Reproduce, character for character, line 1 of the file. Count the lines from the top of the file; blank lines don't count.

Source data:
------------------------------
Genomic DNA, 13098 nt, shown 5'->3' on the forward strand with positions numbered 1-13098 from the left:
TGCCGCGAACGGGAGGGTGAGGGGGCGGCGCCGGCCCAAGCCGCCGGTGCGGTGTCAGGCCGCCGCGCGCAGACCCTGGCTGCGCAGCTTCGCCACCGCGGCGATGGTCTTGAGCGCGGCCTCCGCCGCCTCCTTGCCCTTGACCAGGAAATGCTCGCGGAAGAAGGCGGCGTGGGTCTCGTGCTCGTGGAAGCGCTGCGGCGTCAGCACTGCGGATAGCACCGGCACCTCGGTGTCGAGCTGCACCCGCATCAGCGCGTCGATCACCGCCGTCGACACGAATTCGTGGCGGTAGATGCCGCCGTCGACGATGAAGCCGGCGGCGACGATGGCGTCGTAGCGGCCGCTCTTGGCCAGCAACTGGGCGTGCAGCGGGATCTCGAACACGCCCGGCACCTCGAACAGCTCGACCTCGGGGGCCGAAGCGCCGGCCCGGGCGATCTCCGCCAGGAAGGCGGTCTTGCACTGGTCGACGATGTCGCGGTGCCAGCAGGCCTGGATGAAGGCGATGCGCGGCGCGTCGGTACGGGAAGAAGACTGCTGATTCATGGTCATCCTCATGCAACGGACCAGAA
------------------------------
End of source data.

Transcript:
Genomic DNA, 13098 nt, shown 5'->3' on the forward strand with positions numbered 1-13098 from the left: